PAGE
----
NIH Benefits from Awarding CTI Contract for Print Management
December 2nd, 2016 - by CTI | Share on:
NIAID was coming from a multiple-brand environment with a fleet that was mostly comprised of personal printers and copiers. There was no standardized procedure for ordering supplies for the printers or monitoring costs associated with the printers. NIAID also lacked the security to prevent confidential information from being printed freely. CTI helped with the integration of Government-issued Personal Identity Verification (PIV) cards on the new devices. The only scanning solution that NIAID used was Scan-to-Email, which only allowed documents of 10MB or less. As a result, this slowed down NIAID's email servers. NIAID was also in the process of moving into a new, modern facility.
CTI replaced the inefficient personal printers and copiers from the various manufacturers with one manufacturer. CTI placed one hundred six (106) new desktop A4 MFDs, thirty-three (33) standalone A3 MFDs, and eight (8) Light Production models. Once all of the devices were delivered and installed on the network, CTI's Network Analyst setup Xerox Secure Print on the devices. This allowed users to send their print jobs to the MFD of their choice and release the job at the MFD once they entered their four-digit PIN number at the device. Another feature that CTI added was rule based printing, allowing the customer to determine who should be permitted to print certain jobs from a select number of devices. Next, NIAID brought up the goal of eventually integrating the devices with PIV cards and a capability called "Follow-me printing," in which a user can print to a queue (versus choosing a specific device) and release that print job at any device in the entire facility. This capability was deployed using NSi Output Manager software.
NSi also enabled users to utilize more robust scanning capabilities; having done away with Scan-to-Email due to the tremendous inconvenience it caused NIAID in the past. With NSi Output Manager, users could now authenticate at the MFD using their PIV card and instantly gain access to their Home folder, located on their PCs. Users could scan directly to their Home folder, quickly and securely, just with a swipe of their PIV card. In addition to scanning directly to one's Home folder, users could scan directly to SharePoint, Linkpoint, and any other cloud-based program like Google Docs or Salesforce.
CTI also helped NIAID to take huge steps in their vulnerability reduction. The first thing that CTI did was to scan all of the devices looking specifically for security vulnerabilities. Once those issues were identified CTI provided patches for them. CTI also took great care in the hardening of the devices, and they continuously monitor the devices from a remote location to ensure that everything is working properly. Another method that CTI employed to reduce security risk was to put the devices on a different network (a VLAN network). Essentially creating a one-way flow of information from the PCs to the copiers/printers.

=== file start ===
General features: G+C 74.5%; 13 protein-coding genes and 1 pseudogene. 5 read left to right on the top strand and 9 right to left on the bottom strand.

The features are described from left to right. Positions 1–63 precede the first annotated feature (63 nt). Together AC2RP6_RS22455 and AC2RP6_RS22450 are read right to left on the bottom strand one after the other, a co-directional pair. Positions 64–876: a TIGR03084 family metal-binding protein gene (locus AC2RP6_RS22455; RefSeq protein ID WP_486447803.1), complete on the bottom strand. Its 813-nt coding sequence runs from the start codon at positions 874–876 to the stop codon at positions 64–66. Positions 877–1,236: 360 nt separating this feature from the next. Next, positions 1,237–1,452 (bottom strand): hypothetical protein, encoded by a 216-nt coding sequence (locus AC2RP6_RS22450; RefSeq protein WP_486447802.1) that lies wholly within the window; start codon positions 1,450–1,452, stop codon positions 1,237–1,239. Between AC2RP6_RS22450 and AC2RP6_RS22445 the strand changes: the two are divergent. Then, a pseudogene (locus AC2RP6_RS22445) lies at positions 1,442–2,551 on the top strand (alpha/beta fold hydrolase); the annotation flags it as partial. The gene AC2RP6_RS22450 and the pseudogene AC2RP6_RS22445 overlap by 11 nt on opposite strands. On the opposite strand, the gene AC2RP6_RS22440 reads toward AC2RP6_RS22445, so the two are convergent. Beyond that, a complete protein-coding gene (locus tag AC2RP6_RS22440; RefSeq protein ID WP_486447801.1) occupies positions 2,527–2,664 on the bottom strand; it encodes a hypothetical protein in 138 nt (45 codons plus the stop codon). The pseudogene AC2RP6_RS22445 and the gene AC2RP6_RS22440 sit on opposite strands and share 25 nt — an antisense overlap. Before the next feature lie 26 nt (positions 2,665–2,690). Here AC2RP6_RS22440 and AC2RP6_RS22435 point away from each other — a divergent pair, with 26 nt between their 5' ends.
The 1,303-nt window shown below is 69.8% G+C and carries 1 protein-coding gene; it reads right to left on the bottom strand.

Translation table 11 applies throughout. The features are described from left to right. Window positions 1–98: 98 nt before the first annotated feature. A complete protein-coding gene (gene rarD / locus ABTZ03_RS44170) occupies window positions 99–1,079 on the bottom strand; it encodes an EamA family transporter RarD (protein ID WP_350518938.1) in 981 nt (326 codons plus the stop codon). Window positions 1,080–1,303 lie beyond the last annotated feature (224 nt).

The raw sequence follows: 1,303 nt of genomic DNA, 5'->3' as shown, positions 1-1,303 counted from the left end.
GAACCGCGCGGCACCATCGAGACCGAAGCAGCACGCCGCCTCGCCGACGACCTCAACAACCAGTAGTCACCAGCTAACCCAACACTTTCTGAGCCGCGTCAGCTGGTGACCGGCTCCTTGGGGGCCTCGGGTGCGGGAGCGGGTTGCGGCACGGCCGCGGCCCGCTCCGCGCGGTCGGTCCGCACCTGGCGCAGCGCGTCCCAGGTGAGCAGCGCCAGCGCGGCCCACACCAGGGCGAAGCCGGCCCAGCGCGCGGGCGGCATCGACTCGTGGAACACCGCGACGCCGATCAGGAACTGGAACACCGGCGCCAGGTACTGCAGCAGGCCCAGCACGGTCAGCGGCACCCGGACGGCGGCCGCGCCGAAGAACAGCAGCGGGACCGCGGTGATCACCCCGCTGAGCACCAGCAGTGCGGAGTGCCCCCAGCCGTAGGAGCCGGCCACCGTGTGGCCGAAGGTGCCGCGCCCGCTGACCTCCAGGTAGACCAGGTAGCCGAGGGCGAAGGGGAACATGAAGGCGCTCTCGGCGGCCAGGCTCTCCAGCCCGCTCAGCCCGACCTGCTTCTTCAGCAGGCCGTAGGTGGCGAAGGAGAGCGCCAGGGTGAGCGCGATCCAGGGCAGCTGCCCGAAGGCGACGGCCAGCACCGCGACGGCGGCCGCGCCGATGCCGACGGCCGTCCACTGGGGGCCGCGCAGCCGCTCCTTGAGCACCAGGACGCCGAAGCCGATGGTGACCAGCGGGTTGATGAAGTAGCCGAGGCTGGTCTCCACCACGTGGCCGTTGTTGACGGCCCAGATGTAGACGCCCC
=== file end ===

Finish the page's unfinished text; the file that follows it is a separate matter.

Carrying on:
CTI also installed CentreWare Web to monitor usage on all machines. CentreWare was configured to track and generate reports on usage per user, send out alerts when the machine needs service or when paper or toner is low, and automatically order new toner without user intervention. Alerts are sent to the NIAID Help Desk when it is a low level trouble call, such as a paper jam. If the service alert is related to an error code or a non-user-replaceable part or consumable, the alert is sent to CTI's Service Department. Any low level trouble calls that are not dismissed by NIAID's Help Desk within 5 day are also automatically routed to CTI.
One important challenge that came up during the Phase-In period was that the new Xerox devices were not compatible with the latest version of NSi Output Manager. CTI reached out to the manufacturer to correct this problem, which resulted in Xerox developing a network patch that allowed the MFDs to use NSi without creating any security breaches. All MFDs now come standard with the new security patch, thanks to CTI's intervention.
NIAID is now able to perform robust, secure scanning capabilities. Streamlining the fleet to a single manufacturer allows for toners and parts to be properly stocked and interchangeably used among all the MFDs. CentreWare Web now provides proactive alerts and usage monitoring to reduce downtime and to automatically provide accurate meter reads to CTI, which removes the burden of submitting meter reads from the end users and also helps CTI with invoicing. The targeted alerts also reduced the amount of alerts that are sent out, but because they are targeted, the alert system is more effective. The use of the VLAN network assuaged the security fears of our customers, because by utilizing this method it makes hacking the devices, in order to get to the information on the PCs worthless, because the devices can only receive information from the PC, hackers cannot obtain information. The implementation of the rule based printing has saved the customer substantially by reminding the end users the most efficient ways to print their documents. Automatic usage monitoring also helps CTI suggest upgrades, downgrades or machine relocations if a particular device is experiencing usage levels that supersede or under-utilize its capabilities.
Cartridge Technologies, Inc. (CTI) is a woman-owned firm based out of Rockville, MD. It can be reached by phone at 301-417-8057, by email at firstname.lastname@example.org, or by their website at www.CTIMD.com.